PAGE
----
Skip to main content
Philanthropy Journal Home

Philanthropy Journal News

Land trusts weaving greenways network

 | 

By Todd Cohen

CHARLOTTE, N.C. — Working with communities in 15 counties, a new coalition of land trusts and foundations aims to piece together a 500-mile network of greenway trails its organizers believe will help raise awareness about nature, connect citizens and neighborhoods, promote exercise and recreation, and boost the region’s quality of life.

“Our landscapes are being consumed at an alarming rate,” says Dave Cable, executive director of the Catawba Lands Conservancy and the new coalition, known as the Carolina Thread Trail. “While we benefit from economic development, it is important to balance that development with thoughtful conservation.”

Carolina Thread Trail has kicked off the public phase of a campaign to raise $40 million in private support, some of which will be used as matching funds to secure state and federal grants.

Overall, including government grants, the pricetag for the project is expected to total $110 million to $150 million.

Chaired by Ruth Shaw, retired CEO of Duke Power, the fundraising effort in its quiet phase already has raised $14.5 million from Duke Energy, the Bank of America Charitable Foundation, The Wachovia Foundation and Foundation for the Carolinas.

The effort also secured startup funding from Foundation for the Carolinas, the Women’s Impact Fund and the Miami-based John S. and James L. Knight Foundation, which now has given a total of $450,000.

Greenway trails in the region, which includes counties in North Carolina and in South Carolina, total an estimated 30 to 40 miles but rarely are connected to one another or to other natural areas, says Cable, a former director at Wachovia Trust.

What’s more, he says, the region lacks a regional infrastructure for solving problems.

“Greenway trails, for which there is great energy in the area, will benefit greatly from added connectivity,” says Cable, who holds undergraduate and graduate degrees, respectively, in environmental science and geology, and in natural resource planning.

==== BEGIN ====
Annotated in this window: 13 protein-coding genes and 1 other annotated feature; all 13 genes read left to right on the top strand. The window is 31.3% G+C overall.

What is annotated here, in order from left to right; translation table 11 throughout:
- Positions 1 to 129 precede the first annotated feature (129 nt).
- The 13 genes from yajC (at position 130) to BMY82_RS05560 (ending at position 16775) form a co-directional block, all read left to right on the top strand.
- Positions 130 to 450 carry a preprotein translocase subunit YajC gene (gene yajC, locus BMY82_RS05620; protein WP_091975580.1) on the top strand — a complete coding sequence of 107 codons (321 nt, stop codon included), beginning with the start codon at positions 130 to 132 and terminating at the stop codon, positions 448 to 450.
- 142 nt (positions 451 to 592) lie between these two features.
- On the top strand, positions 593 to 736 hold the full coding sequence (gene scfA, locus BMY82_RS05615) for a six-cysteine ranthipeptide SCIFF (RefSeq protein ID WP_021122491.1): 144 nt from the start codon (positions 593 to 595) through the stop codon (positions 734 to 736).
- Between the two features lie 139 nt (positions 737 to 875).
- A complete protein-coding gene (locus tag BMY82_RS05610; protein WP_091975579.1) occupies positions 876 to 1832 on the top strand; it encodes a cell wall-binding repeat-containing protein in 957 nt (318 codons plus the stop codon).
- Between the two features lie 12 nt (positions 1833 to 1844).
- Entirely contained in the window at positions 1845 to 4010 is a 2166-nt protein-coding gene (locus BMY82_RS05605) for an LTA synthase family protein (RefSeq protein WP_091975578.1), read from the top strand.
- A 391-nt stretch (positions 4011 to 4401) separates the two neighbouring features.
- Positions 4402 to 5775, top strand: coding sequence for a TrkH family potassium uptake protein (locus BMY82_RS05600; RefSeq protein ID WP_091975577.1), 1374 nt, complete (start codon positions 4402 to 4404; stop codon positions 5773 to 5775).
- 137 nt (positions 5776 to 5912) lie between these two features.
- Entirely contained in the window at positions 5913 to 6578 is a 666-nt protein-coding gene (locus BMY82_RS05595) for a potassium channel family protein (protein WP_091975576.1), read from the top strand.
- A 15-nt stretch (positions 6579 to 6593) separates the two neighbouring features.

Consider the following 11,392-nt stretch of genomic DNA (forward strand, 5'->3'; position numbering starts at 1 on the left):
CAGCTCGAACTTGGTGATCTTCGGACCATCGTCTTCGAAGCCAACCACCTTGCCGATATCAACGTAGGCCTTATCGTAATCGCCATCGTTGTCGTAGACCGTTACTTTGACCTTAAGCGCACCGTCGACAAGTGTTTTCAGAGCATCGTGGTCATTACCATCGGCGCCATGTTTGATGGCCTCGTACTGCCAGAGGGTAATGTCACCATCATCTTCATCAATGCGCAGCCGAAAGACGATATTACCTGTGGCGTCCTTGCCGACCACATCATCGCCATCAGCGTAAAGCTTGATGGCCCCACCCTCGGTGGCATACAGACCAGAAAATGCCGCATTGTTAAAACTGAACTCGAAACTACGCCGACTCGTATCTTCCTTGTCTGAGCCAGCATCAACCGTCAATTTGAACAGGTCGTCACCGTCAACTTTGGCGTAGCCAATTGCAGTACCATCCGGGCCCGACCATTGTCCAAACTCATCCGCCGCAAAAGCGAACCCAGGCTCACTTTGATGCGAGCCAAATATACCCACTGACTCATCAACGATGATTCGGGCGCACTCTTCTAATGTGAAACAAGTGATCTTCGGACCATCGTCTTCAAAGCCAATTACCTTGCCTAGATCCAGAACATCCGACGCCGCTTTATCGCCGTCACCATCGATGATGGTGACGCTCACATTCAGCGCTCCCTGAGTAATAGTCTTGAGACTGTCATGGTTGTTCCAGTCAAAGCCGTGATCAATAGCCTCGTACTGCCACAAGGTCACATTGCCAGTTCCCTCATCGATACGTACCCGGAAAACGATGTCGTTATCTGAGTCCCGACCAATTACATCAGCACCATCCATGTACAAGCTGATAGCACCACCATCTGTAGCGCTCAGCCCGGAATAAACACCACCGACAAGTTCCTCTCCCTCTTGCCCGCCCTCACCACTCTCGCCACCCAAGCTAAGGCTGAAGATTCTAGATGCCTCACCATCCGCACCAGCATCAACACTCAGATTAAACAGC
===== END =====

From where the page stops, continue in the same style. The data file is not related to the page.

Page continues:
Carolina Thread Trail aims to develop the greenway network by inviting local communities to participate, and then giving them tools to design and create their legs of the network.

“We’re creating a regional vision by empowering local governments,” Cable says.

The coalition, coordinated by the Catawba Lands Conservancy, will award grants for planning, designing, acquiring and constructing greenway corridors.

The coalition already has awarded two pilot grants, one to Gaston County in North Carolina, the other to York County in South Carolina.

Communities will use planning grants to pay for consulting services from The Trust for Public Land in San Francisco, which will work with each community to develop a greenways master plan showing local corridors for the Carolina Thread Trail.

Communities will use design grants to design the local trail at the parcel level, showing its actual location, and will use acquisition grants to buy the easements or land to be conserved along the trail.

In addition to the Charlotte-based Catawba Lands Conservancy, partners who so far have joined the coalition include the Land Trust for Central North Carolina in Salisbury, Foothills Conservancy in Morganton and, in South Carolina, Nation Ford Land Trust in Rock Hill and Katawba Valley Land Trust in Lancaster.

Duke Energy, in addition to contributing cash, also has pledged to  contribute land once the participating communities determine the location of their local trails, Cable says.

Participating communities also can use donations to the coalition to secure state and federal grants that require local matching funds, he says.

The idea for Carolina Thread Trail grew out of an initiative known as “Voices and Choices” that was launched in the late 1990s to spur regional problem-solving.

Having helped fund that effort, Foundation for the Carolinas followed up with a study that concluded land conservation would be the most effective focus for environmental grants it makes, a decision that led to its support for the Carolina Thread Trail.

Land conservation, says Cable, “is an important investment for the future to ensure that our natural resources and landscapes are preserved.”

Leave a Response

Your email address will not be published. All fields are required.